Being ready for Cyber Everyday: How cloud and DevOps help you scale for the holidays and beyond Bookmark has been added
Being ready for Cyber Everyday: How cloud and DevOps help you scale for the holidays and beyond
Deloitte on Cloud Blog
For consumers, Cyber Monday marks the official start of the online holiday shopping season. Behind the scenes, however, store operators will have been in full swing for some time, and additional computing capacity is being reserved to handle the expected surge in traffic. But this “all hands on deck” situation comes at a cost.
November 15, 2018
A blog post by Atilla Terzioglu, principal; Jimmy Man, principal; Kasey Lobaugh, chief innovation officer; and David Wise, manager, Deloitte Consulting LLP
For consumers, Cyber Monday marks the official start of the online holiday shopping season. Behind the scenes, however, store operators will have been in full swing for some time. One hotspot of activity is IT – the group that keeps the engines of e-commerce humming.
Typically, the runup to retail’s peak season begins weeks before the holidays. At that time, IT slows down and halts non-critical code changes to prevent any programming-related disruptions to retail systems. Meanwhile, additional computing capacity is being reserved and procured to handle the expected surge in traffic. War rooms are assembled to monitor production systems during the holiday period. Throughout, there’s a heightened sense of focus, visibility, responsiveness, and awareness.
But this “all hands on deck” situation comes at a cost. Application development and other projects typically move to the back burner until after the holiday season. Opportunities and competitor challenges go unmet. And all that extra capacity that’s not running on the cloud? It’s likely to sit idle once the season comes to an end.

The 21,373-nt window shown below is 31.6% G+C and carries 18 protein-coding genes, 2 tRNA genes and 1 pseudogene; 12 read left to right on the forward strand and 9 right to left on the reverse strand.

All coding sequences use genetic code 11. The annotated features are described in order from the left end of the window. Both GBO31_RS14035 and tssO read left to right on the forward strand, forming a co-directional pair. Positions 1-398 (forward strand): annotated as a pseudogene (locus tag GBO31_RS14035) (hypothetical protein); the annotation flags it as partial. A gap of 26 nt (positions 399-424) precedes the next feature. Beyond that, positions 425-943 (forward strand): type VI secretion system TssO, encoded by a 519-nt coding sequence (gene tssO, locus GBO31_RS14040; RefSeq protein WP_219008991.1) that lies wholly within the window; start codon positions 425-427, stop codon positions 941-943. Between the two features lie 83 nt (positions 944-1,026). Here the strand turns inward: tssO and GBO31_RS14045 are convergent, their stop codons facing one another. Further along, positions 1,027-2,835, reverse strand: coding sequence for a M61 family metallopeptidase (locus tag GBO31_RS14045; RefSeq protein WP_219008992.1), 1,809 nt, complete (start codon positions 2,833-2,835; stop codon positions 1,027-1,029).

Transforming the IT operating model
The good news is that it doesn’t have to be this way. DevOps is a method by which software development engineers and other IT professionals work collaboratively from design through development to production support. The idea is to improve efficiency and quality by giving IT teams development and operational accountability for their software solutions and enabling end-to-end automation of the entire application lifecycle.
Cloud computing can provide infrastructure on demand and at scale and allow for further automation of traditionally manual IT tasks. In a retail setting, this means (among other things) that the IT team avoids purchasing assets just to support the peak sales period. Instead, they provision environments or add computing capacity as necessary in an automated manner from a cloud provider.
Cloud combined with DevOps can resolve holiday demand challenges from a couple of standpoints. Technically, IT teams can scale up or down automatically as needed to accommodate demand, paying only for the capacity they use without requiring additional people to manage this capacity. Continuous integration and delivery practices can lead to increased speed, quality, and stability with code releases into production. That in turn can result in more predictable outcomes and eliminate the need for code freeze windows.
Reaping the benefits
However, making holiday cyber peaks more manageable is just one of the ways DevOps and cloud can pay off. Another is more effectively managing, if not reducing, costs – both the operating costs of maintaining hardware in data centers as well as the opportunity cost of keeping top performers on high alert for potential production issues, instead of conducting business as usual.
And then there’s dispensing with the seasonal code freeze. With cloud and DevOps capabilities, retailers can continue to launch new products and promotions with minimal concern about system constraints. IT teams can introduce new features and functionality at the same cadence as they do during other times of the year.
With the right mindset, a shift in behavior, and the tools to eliminate error-prone manual processes, IT teams can carry out their work at holiday levels of preparedness. Put another way: in retail, IT business-as-usual can mean Cyber Everyday all year long.
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